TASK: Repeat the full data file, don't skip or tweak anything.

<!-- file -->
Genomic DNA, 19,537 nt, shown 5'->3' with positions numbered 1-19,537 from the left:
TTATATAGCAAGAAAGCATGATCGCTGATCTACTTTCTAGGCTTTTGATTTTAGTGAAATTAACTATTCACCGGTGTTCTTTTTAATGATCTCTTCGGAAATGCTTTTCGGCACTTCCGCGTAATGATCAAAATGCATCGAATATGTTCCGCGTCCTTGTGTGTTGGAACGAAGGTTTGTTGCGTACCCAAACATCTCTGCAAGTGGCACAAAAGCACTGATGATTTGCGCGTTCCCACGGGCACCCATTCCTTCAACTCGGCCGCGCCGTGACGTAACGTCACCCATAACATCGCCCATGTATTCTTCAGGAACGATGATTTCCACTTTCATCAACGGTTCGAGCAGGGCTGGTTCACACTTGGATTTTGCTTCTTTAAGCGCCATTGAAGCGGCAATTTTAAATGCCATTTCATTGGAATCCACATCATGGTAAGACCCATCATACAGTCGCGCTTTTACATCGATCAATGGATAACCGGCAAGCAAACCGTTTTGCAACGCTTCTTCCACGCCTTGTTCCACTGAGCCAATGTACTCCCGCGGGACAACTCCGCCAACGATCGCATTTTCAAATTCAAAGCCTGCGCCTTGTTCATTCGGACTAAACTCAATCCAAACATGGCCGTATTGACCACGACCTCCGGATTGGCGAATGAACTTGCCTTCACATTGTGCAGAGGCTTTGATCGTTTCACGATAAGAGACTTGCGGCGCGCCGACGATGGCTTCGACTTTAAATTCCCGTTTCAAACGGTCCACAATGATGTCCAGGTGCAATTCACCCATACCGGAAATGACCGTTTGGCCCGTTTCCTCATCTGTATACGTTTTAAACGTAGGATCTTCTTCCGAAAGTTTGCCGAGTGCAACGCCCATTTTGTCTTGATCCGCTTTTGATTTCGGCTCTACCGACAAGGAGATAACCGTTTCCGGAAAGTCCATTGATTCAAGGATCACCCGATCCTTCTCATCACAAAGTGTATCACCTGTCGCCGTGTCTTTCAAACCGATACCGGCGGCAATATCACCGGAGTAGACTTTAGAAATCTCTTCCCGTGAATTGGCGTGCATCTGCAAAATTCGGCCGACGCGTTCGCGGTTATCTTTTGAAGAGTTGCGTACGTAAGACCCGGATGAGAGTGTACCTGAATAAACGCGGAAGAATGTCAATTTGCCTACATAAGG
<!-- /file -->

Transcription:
Genomic DNA, 19,537 nt, shown 5'->3' with positions numbered 1-19,537 from the left:
TTATATAGCAAGAAAGCATGATCGCTGATCTACTTTCTAGGCTTTTGATTTTAGTGAAATTAACTATTCACCGGTGTTCTTTTTAATGATCTCTTCGGAAATGCTTTTCGGCACTTCCGCGTAATGATCAAAATGCATCGAATATGTTCCGCGTCCTTGTGTGTTGGAACGAAGGTTTGTTGCGTACCCAAACATCTCTGCAAGTGGCACAAAAGCACTGATGATTTGCGCGTTCCCACGGGCACCCATTCCTTCAACTCGGCCGCGCCGTGACGTAACGTCACCCATAACATCGCCCATGTATTCTTCAGGAACGATGATTTCCACTTTCATCAACGGTTCGAGCAGGGCTGGTTCACACTTGGATTTTGCTTCTTTAAGCGCCATTGAAGCGGCAATTTTAAATGCCATTTCATTGGAATCCACATCATGGTAAGACCCATCATACAGTCGCGCTTTTACATCGATCAATGGATAACCGGCAAGCAAACCGTTTTGCAACGCTTCTTCCACGCCTTGTTCCACTGAGCCAATGTACTCCCGCGGGACAACTCCGCCAACGATCGCATTTTCAAATTCAAAGCCTGCGCCTTGTTCATTCGGACTAAACTCAATCCAAACATGGCCGTATTGACCACGACCTCCGGATTGGCGAATGAACTTGCCTTCACATTGTGCAGAGGCTTTGATCGTTTCACGATAAGAGACTTGCGGCGCGCCGACGATGGCTTCGACTTTAAATTCCCGTTTCAAACGGTCCACAATGATGTCCAGGTGCAATTCACCCATACCGGAAATGACCGTTTGGCCCGTTTCCTCATCTGTATACGTTTTAAACGTAGGATCTTCTTCCGAAAGTTTGCCGAGTGCAACGCCCATTTTGTCTTGATCCGCTTTTGATTTCGGCTCTACCGACAAGGAGATAACCGTTTCCGGAAAGTCCATTGATTCAAGGATCACCCGATCCTTCTCATCACAAAGTGTATCACCTGTCGCCGTGTCTTTCAAACCGATACCGGCGGCAATATCACCGGAGTAGACTTTAGAAATCTCTTCCCGTGAATTGGCGTGCATCTGCAAAATTCGGCCGACGCGTTCGCGGTTATCTTTTGAAGAGTTGCGTACGTAAGACCCGGATGAGAGTGTACCTGAATAAACGCGGAAGAATGTCAATTTGCCTACATAAGG